approach more efficient.

88 Mahesh Maurya,NMIMS
Introductory Problem: Tic-Tac-Toe

Program 3:
1. If it is a win, give it the highest rating.
2. Otherwise, consider all the moves the
opponent could make next. Assume the
opponent will make the move that is worst
for us. Assign the rating of that move to the
current node.
3. The best node is then the one with the
highest rating.
89 Mahesh Maurya,NMIMS
Introductory Problem: Tic-Tac-Toe

Comments:

1. Require much more time to consider all


possible moves.
2. Could be extended to handle more
complicated games.

90 Mahesh Maurya,NMIMS
Introductory Problem: Question
Answering

“Mary went shopping for a new coat. She found


a red one she really liked. When she got it
home, she discovered that it went perfectly
with her favourite dress”.
Q1: What did Mary go shopping for?

Q2: What did Mary find that she liked?

Q3: Did Mary buy anything?


91 Mahesh Maurya,NMIMS
Introductory Problem: Question
Answering

Program 1:
1. Match predefined templates to questions to
generate text patterns.
2. Match text patterns to input texts to get
answers.
“What did X Y” “What did Mary go shopping
for?” “Mary go shopping for Z”
Z = a new coat

92 Mahesh Maurya,NMIMS
Introductory Problem: Question
Answering

Program 2:
Structured representation of sentences:
Event2: Thing1:
instance: Finding instance: Coat
Tense: Past colour: Red
agent: Mary
object: Thing 1
93 Mahesh Maurya,NMIMS
Introductory Problem: Question
Answering
Program 3:
Background world knowledge:
C finds M

C leaves L C buys M

C leaves L

C takes M
94 Mahesh Maurya,NMIMS
Intelligent Agents

l Sub Topics
– Agents and environments
– Rationality
– PEAS (Performance measure, Environment,
Actuators, Sensors)
– Environment types
– Agent types
Agents

l An agent is anything that can be viewed as


perceiving its environment through sensors
and acting upon that environment through
actuators
l Human agent: eyes, ears, and other organs
for sensors; hand, legs, mouth, and other
body parts for actuators
l Robotic agent: cameras and infrared range
finders for sensors; various motors for
actuators
Agents and environments

 The agent function maps from percept histories to actions:



[f: P* à A]

 The agent program runs on the physical architecture to produce f



 agent = architecture + program

Vacuum-cleaner world

 Percepts: location and contents, e.g.,


[A,Dirty]
 Actions: Left, Right, Suck, NoOp
A vacuum-cleaner agent

l \input{tables/vacuum-agent-function-table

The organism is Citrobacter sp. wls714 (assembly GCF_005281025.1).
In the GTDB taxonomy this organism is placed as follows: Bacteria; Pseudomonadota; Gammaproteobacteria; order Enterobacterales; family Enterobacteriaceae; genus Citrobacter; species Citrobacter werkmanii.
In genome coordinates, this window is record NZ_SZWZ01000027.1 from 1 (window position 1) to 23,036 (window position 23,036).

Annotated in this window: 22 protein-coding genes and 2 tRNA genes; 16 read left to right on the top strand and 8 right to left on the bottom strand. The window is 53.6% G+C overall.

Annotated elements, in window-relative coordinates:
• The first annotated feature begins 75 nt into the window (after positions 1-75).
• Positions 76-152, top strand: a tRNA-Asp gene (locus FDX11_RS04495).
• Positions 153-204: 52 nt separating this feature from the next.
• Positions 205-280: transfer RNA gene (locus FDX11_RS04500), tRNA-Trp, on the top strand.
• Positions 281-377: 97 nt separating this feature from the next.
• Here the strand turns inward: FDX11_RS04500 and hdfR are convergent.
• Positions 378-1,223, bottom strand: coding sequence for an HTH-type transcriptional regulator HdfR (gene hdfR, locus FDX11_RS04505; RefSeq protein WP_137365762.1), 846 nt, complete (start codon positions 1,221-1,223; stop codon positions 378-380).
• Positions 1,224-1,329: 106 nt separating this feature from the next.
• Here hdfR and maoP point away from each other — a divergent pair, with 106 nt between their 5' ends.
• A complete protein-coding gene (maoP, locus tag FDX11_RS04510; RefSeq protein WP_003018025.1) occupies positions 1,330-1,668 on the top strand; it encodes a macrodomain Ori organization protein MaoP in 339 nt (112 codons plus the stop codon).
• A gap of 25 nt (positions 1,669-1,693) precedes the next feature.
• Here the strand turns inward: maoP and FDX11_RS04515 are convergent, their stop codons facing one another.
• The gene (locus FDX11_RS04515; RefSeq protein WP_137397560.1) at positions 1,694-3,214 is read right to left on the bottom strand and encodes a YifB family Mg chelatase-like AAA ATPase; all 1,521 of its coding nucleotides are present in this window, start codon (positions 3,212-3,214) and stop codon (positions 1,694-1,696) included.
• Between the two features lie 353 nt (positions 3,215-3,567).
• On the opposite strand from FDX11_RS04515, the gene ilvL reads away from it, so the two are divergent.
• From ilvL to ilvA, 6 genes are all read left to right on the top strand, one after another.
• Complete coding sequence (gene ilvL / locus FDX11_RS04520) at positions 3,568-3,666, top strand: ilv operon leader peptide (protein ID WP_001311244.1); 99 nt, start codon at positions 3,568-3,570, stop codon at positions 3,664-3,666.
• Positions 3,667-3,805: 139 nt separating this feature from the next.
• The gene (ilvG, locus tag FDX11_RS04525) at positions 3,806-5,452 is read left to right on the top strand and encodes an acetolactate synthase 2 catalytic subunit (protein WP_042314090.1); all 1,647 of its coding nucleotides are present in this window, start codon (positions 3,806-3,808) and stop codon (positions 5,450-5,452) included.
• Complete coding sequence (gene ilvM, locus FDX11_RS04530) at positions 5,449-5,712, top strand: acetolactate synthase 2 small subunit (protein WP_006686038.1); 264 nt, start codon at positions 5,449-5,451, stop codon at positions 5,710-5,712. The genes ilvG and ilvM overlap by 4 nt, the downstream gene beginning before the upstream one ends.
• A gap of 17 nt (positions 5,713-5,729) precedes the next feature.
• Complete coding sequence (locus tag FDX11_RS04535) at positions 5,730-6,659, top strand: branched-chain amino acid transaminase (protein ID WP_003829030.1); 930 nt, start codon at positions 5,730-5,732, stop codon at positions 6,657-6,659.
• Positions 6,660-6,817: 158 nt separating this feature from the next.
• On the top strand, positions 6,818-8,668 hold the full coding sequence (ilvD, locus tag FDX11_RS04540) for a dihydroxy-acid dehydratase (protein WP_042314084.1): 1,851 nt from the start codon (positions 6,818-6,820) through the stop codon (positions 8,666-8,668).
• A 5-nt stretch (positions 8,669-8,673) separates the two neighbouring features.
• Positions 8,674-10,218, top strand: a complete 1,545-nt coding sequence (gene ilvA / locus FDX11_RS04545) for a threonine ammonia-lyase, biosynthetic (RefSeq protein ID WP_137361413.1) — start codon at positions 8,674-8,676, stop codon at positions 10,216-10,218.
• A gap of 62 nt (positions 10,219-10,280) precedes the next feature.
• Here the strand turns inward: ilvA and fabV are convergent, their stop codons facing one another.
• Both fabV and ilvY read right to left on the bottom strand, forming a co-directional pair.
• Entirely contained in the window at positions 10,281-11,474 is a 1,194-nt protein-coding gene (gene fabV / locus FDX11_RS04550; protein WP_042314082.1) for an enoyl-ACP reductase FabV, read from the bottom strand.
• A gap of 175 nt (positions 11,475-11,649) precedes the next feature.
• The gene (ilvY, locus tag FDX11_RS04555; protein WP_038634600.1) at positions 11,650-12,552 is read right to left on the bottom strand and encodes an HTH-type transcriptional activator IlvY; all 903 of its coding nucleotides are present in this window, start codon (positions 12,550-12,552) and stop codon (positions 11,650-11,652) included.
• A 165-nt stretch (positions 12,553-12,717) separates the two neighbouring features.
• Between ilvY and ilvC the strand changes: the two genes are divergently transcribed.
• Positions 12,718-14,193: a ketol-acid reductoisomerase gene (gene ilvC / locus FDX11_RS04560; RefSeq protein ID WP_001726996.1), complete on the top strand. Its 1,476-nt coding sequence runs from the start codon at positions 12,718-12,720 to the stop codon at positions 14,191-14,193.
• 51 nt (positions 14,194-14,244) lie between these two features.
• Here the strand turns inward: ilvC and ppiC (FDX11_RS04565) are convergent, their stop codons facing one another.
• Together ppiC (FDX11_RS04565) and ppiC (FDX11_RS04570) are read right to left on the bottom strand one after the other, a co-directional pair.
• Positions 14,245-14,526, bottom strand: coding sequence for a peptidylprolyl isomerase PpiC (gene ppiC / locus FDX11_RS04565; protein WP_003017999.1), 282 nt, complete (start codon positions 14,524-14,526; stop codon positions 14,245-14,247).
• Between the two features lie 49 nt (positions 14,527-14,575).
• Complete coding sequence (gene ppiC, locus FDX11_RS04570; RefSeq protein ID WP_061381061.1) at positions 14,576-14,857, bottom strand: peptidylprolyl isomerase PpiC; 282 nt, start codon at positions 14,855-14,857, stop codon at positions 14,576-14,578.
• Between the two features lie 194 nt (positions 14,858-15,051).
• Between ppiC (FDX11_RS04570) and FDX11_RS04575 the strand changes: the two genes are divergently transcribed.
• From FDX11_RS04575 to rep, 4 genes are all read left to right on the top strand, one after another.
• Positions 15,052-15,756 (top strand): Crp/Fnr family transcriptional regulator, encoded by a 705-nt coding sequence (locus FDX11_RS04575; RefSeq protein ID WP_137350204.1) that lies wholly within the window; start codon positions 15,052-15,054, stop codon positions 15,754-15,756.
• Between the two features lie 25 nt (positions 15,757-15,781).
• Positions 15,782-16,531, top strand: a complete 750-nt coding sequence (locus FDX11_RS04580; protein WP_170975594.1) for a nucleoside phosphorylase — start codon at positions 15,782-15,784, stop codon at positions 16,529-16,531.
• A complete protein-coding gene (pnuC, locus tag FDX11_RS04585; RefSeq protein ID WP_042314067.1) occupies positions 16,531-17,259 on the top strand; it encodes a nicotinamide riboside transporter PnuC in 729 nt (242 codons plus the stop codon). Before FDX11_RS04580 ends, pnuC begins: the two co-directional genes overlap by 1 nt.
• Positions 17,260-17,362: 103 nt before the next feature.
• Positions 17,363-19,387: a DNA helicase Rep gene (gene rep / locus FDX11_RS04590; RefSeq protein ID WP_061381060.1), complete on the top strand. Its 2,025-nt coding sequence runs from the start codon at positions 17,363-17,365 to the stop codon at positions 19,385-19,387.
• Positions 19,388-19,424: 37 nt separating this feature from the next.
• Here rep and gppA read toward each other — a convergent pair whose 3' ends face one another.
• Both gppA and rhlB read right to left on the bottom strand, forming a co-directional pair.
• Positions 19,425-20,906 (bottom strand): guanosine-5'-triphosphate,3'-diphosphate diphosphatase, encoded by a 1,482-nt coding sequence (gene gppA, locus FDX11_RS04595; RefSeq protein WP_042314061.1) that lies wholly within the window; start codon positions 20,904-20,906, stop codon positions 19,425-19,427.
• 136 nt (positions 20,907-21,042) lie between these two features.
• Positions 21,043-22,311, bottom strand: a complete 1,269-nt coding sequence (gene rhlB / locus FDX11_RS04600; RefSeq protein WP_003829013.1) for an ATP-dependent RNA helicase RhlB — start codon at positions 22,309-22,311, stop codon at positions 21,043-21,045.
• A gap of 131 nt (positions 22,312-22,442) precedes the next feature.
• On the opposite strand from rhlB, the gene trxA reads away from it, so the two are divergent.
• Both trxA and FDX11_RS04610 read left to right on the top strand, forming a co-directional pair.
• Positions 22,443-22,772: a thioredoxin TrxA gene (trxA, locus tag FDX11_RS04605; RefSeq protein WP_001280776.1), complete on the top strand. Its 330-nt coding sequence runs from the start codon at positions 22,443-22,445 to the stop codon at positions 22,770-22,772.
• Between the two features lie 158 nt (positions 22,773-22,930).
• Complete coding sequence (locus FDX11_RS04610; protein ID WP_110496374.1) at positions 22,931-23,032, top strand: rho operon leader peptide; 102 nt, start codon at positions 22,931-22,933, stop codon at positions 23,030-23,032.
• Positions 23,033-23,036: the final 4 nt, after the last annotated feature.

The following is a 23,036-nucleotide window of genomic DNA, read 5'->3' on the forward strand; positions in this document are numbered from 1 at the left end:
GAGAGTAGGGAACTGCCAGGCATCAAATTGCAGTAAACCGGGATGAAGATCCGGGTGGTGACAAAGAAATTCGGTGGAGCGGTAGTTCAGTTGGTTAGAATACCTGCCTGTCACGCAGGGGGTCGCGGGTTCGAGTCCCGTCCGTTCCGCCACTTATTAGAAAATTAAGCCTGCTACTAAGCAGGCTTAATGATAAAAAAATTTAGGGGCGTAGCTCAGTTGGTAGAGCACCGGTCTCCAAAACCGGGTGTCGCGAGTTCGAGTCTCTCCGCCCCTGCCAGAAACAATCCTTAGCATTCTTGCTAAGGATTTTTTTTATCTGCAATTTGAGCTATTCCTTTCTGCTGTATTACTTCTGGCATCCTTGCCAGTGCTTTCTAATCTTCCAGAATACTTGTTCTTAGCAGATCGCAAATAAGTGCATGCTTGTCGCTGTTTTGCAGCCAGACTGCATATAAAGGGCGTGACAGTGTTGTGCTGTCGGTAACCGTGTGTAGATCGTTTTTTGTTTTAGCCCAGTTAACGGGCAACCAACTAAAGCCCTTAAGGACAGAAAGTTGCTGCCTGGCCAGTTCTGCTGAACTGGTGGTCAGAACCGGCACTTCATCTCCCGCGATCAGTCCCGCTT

Rational agents

l An agent should strive to "do the right thing", based


on what it can perceive and the actions it can
perform. The right action is the one that will cause
the agent to be most successful
l Performance measure: An objective criterion for
success of an agent's behavior
l E.g., performance measure of a vacuum-cleaner
agent could be amount of dirt cleaned up, amount of
time taken, amount of electricity consumed, amount
of noise generated, etc.
Rational agents

l Rational Agent: For each possible percept


sequence, a rational agent should select an
action that is expected to maximize its
performance measure, given the evidence
provided by the percept sequence and
whatever built-in knowledge the agent has.
Rational agents

l Rationality is distinct from omniscience (all-knowing


with infinite knowledge)rationality is not the same as
perfection. It maximize expected performance.
l Agents can perform actions in order to modify future
percepts so as to obtain useful information
(information gathering, exploration)
l
l An agent is autonomous if its behavior is determined
by its own experience (with ability to learn and
adapt)
PEAS

l PEAS: Performance measure, Environment,


Actuators, Sensors
l Must first specify the setting for intelligent
agent design
l Consider, e.g., the task of designing an
automated taxi driver:
– Agent Type
– Performance measure
– Environment
– Actuators
– Sensors
PEAS

l Must first specify the setting for intelligent


agent design
l Consider, e.g., the task of designing an
automated taxi driver:
– Performance measure: Safe, fast, legal,
comfortable trip, maximize profits
– Environment: Roads, other traffic, pedestrians,
customers
– Actuators: Steering wheel, accelerator, brake,
signal, horn
– Sensors: Cameras, sonar, speedometer, GPS,
odometer, engine sensors, keyboard
PEAS

 Agent: Medical diagnosis system


 Performance measure: Healthy patient,
minimize costs, lawsuits
 Environment: Patient, hospital, staff
 Actuators: Screen display (questions, tests,
diagnoses, treatments, referrals)